August Angst or Apathy
It seems as though whatever is going to happen in Syria, if it’s going to happen, when it happens, will not happen in August. Earlier this week, the opposite had seemed to be the case: the looming American/ allied attack was expected to take place within days. This delay may be a source of relief, or of additional concern – that the dithering and blithering Obama administration, with its pathetic and largely impotent British and French allies, cannot bring itself to do what it has all but said it will do because, so it believes or would have us believe, it must do.
The passing of August into September may not affect how this crisis plays out, but it might help lay to rest some ghosts from the past. The First World War, about which we can expect to hear a great deal as its centenary nears, actually broke out in early August, after a six-week slow-burn diplomatic crisis – that began with the assassination of Austrian Archduke Ferdinand in Sarajevo on June 28 – ran out of the control of the politicians supposedly managing it. A mere twenty-five years later, the Second World War broke out in early September, after a crisis over Poland dragged on through August and, having spawned the incredible in the shape of the Nazi-Soviet alliance, delivered the awful in the shape of the invasion of Poland and the ensuing declarations of war between Britain and France, against Germany.
There is considerable evidence to suggest, if not conclusively prove, that the statesmen involved did not want, nor did they expect, war to break out at those points in time – neither in August 1914, nor in September 1939. Libraries have been written on this topic, so there is n need to pursue it further here. But a fascinating and little-known aspect of the run-up to the First World War is that the financial markets failed totally in understanding what was happening and assessing where it was leading.
Many scholars believe that this is, in fact, the default mode for financial markets: they have zero ability to understand geo-political developments or predict their outcome. Indeed, as markets have become increasingly dominated by computerised models, which are based on the assumptions that human activity is a) rational and b) develops in a linear manner, the chances of financial players that rely on these models to reach any useful conclusions move toward zero.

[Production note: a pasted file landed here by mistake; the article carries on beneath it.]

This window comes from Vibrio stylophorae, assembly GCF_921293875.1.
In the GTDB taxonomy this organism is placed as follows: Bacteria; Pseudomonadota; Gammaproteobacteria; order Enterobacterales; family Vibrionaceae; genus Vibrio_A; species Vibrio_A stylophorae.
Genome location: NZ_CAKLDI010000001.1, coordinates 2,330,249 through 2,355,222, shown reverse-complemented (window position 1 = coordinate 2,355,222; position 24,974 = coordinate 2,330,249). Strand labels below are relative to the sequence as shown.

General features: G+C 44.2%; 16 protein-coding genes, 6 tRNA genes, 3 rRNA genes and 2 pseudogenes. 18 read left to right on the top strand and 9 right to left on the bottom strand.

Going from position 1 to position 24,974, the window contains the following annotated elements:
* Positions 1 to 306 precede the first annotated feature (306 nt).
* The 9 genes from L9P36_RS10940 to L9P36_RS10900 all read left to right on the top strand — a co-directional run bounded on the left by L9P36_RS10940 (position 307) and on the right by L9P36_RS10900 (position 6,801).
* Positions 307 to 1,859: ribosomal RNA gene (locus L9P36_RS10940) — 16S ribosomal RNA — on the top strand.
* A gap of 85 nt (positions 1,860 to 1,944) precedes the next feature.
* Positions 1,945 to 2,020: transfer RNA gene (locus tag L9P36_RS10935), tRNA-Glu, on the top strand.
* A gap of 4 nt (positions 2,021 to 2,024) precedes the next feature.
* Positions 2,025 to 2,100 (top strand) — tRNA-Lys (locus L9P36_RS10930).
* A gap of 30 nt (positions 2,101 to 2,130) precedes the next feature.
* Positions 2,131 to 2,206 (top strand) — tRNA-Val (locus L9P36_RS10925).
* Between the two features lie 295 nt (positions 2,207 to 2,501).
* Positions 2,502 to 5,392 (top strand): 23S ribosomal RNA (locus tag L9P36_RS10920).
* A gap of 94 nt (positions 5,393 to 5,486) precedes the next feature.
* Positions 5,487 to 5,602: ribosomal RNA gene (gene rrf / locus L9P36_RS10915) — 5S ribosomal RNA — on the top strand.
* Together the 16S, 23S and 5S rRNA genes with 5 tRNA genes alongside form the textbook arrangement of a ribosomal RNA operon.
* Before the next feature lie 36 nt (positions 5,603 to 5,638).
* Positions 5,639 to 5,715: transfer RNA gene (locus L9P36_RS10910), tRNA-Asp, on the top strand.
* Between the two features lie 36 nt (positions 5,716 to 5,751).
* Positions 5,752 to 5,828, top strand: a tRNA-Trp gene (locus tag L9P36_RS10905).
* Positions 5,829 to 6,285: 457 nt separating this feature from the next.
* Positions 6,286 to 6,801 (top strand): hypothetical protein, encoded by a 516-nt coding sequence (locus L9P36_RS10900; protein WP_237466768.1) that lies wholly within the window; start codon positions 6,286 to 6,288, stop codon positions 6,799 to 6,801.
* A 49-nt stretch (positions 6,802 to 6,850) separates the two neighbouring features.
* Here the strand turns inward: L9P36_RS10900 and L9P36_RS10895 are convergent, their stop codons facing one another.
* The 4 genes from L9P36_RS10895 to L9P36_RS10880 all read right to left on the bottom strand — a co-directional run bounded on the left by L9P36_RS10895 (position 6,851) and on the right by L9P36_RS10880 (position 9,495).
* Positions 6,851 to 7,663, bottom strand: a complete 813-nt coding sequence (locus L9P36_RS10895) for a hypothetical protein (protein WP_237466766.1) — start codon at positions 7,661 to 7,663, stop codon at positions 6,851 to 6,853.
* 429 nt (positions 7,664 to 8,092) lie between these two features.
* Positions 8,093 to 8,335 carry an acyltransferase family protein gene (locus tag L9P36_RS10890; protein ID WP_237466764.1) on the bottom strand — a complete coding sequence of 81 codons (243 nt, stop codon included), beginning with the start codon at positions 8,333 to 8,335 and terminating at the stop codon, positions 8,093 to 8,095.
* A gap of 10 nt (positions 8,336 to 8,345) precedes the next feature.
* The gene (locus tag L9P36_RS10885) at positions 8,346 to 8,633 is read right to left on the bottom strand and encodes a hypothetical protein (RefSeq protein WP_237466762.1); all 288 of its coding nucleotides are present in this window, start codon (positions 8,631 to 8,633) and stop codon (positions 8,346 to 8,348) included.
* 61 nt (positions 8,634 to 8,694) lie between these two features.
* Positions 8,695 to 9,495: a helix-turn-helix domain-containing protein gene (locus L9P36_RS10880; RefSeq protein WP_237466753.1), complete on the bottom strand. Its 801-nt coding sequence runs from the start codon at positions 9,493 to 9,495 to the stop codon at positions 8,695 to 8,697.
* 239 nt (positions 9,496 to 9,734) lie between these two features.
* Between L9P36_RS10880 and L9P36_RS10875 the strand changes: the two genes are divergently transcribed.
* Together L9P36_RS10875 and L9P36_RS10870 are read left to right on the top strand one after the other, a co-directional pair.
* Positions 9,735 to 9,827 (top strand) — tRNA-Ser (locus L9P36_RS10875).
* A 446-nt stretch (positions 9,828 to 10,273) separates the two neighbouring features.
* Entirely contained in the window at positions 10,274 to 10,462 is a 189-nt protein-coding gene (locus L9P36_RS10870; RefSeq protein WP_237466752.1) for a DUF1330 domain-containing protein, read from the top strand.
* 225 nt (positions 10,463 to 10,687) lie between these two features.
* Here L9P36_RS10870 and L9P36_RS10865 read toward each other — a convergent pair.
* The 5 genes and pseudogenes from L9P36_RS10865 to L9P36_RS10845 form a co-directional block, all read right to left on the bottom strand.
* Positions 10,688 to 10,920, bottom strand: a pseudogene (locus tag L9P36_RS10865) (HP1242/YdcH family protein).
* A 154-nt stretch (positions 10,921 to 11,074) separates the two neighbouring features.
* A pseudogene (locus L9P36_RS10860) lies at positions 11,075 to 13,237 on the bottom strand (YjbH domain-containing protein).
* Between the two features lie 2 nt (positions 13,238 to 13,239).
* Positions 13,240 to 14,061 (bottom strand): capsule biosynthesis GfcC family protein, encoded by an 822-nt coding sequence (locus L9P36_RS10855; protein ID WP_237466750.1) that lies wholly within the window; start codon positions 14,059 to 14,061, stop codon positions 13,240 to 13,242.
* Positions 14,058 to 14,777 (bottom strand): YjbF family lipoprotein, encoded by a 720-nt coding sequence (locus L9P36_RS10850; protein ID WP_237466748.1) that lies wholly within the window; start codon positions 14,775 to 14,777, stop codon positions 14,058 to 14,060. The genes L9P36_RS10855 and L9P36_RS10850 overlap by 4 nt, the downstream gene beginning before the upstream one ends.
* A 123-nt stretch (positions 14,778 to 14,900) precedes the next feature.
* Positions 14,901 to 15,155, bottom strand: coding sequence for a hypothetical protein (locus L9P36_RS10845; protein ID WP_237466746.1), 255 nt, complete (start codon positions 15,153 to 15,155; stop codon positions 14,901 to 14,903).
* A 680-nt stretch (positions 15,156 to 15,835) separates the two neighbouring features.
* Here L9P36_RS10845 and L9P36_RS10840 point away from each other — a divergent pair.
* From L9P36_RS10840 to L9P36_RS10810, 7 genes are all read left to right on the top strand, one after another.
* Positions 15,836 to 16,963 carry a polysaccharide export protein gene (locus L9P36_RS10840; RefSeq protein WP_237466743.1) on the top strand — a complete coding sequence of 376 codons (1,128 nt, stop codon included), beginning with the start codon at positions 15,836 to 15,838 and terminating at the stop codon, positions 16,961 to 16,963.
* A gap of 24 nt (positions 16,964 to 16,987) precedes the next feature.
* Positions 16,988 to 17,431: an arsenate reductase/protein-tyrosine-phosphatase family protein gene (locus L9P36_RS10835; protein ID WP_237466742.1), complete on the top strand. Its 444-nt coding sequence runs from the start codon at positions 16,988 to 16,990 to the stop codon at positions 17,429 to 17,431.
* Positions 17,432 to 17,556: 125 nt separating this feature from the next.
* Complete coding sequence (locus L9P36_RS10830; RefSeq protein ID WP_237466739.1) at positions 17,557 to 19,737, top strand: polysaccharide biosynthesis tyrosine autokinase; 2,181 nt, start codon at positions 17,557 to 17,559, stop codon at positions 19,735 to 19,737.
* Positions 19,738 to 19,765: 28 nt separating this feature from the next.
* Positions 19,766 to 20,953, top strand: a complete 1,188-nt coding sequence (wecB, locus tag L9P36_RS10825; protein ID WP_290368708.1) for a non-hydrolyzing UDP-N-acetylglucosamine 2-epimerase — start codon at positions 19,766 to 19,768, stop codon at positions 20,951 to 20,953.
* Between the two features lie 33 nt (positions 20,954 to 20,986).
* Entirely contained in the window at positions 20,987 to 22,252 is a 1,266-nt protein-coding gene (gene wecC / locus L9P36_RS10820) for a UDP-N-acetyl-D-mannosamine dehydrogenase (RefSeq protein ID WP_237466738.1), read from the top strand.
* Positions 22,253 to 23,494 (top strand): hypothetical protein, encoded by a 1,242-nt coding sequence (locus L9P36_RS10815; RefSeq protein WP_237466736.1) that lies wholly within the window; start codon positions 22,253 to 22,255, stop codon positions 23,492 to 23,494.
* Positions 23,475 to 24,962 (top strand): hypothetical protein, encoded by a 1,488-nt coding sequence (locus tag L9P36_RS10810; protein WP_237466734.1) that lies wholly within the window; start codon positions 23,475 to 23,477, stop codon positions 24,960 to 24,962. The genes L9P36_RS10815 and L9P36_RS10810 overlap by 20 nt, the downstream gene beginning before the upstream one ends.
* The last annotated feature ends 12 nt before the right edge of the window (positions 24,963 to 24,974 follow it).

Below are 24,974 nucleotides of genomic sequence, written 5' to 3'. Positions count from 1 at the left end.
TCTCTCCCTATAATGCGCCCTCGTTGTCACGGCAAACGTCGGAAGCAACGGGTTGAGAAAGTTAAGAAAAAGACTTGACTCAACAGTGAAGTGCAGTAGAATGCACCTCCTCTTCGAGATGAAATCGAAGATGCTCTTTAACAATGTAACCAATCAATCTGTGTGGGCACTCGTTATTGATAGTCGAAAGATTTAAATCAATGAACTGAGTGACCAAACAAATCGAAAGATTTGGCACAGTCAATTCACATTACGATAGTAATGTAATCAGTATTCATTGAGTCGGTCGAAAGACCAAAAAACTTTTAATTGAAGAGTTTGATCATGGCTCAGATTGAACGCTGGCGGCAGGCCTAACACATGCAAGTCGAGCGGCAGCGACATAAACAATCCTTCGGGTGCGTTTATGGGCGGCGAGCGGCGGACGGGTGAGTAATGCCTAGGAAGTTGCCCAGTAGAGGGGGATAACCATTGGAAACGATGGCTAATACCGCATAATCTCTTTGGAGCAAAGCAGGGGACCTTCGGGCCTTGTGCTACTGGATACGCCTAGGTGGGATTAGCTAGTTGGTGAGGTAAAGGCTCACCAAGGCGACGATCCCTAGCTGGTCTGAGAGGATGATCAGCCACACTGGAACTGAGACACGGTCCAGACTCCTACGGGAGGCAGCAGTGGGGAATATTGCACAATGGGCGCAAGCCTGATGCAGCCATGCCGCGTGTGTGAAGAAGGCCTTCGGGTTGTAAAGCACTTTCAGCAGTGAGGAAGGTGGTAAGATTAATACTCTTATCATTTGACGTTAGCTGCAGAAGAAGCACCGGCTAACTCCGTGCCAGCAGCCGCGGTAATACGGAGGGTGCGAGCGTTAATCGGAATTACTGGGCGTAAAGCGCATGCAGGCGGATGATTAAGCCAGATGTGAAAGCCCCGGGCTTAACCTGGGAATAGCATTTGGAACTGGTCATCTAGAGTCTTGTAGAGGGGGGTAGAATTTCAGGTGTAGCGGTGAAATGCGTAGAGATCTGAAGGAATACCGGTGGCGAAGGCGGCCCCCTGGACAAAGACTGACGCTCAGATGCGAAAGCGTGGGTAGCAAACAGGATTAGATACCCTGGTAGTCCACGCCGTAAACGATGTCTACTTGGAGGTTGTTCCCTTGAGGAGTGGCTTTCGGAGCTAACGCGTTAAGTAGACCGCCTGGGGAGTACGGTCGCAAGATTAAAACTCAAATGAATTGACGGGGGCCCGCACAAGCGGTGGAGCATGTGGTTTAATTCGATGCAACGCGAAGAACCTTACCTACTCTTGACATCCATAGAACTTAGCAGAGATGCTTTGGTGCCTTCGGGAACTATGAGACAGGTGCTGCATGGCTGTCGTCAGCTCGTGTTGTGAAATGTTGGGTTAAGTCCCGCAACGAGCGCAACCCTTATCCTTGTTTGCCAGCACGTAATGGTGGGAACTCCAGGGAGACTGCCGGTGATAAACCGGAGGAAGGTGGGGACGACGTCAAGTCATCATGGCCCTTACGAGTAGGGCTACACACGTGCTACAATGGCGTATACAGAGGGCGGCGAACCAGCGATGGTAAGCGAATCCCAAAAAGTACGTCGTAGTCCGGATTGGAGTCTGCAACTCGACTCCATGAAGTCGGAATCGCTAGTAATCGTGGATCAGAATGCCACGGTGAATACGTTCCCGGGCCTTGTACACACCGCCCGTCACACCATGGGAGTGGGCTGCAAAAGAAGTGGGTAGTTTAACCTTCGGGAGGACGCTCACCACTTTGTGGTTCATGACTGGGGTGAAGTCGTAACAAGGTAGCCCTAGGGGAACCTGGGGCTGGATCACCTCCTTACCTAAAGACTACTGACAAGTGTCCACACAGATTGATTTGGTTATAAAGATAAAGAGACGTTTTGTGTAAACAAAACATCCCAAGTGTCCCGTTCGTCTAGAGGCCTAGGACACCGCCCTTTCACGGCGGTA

One of the most striking analyses of market failures in this context is that of Professor Niall Ferguson with regard to the events of that dramatic summer, 99 years ago. Anyone following world events in July 1914 through the prism of the financial markets – equity, bonds and currencies – would have been unaware that anything untoward was underway. The first inkling that things were not as they should be, Ferguson found, came around the 21-22 of July, by when the diplomatic crisis was well advanced. From that point, the markets became increasingly alarmed, as might be imagined with mass mobilizations taking place across the European continent. In August they collapsed, but that was not the really bad news for investors. Rather, it was the fact that exchanges closed down completely in the course of August, trapping everyone invested in them, and did not re-open until December of that year.
Of course, it is unthinkable that markets would behave that way today, when we and they are so much more sophisticated. Or is it? Not a day passes without a market somewhere in the world closing for an hour, or three, or more, because of ‘computer glitches’. Recent examples include Shanghai, the mighty Nasdaq and humble Tel Aviv, so it cannot be said to be a localized problem.
The unpalatable truth is that the financial markets are, from a technical point of view, very vulnerable to crashing, in the sense of becoming dysfunctional under pressure. That is in addition to the now uncontested fact that, from a fundamental point of view, they have been subverted and their price mechanisms distorted by the massive and prolonged use of expansionary monetary policy. As Ferguson showed, they have never been capable of understanding or predicting geo-political or military crises. But they have never been more central, both to the macro-economy and to households’ financial wellbeing.
With that background, we enter September-October — historically and statistically the worst months for markets and the best for crises